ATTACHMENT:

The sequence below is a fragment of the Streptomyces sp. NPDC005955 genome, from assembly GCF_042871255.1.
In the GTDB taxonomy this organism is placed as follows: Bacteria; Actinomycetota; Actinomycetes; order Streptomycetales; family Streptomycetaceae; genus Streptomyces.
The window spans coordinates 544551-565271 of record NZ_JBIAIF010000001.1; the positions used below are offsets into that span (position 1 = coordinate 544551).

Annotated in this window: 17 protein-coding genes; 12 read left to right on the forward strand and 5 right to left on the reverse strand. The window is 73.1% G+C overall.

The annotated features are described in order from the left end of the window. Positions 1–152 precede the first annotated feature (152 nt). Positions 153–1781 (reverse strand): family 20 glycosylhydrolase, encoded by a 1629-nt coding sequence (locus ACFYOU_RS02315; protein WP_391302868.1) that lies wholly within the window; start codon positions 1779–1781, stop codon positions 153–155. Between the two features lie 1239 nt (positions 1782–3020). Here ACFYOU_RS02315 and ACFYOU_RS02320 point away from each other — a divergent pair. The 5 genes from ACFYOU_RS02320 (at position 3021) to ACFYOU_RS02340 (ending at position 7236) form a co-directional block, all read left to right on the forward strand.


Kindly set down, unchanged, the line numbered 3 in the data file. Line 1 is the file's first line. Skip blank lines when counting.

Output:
The window spans coordinates 544551-565271 of record NZ_JBIAIF010000001.1; the positions used below are offsets into that span (position 1 = coordinate 544551).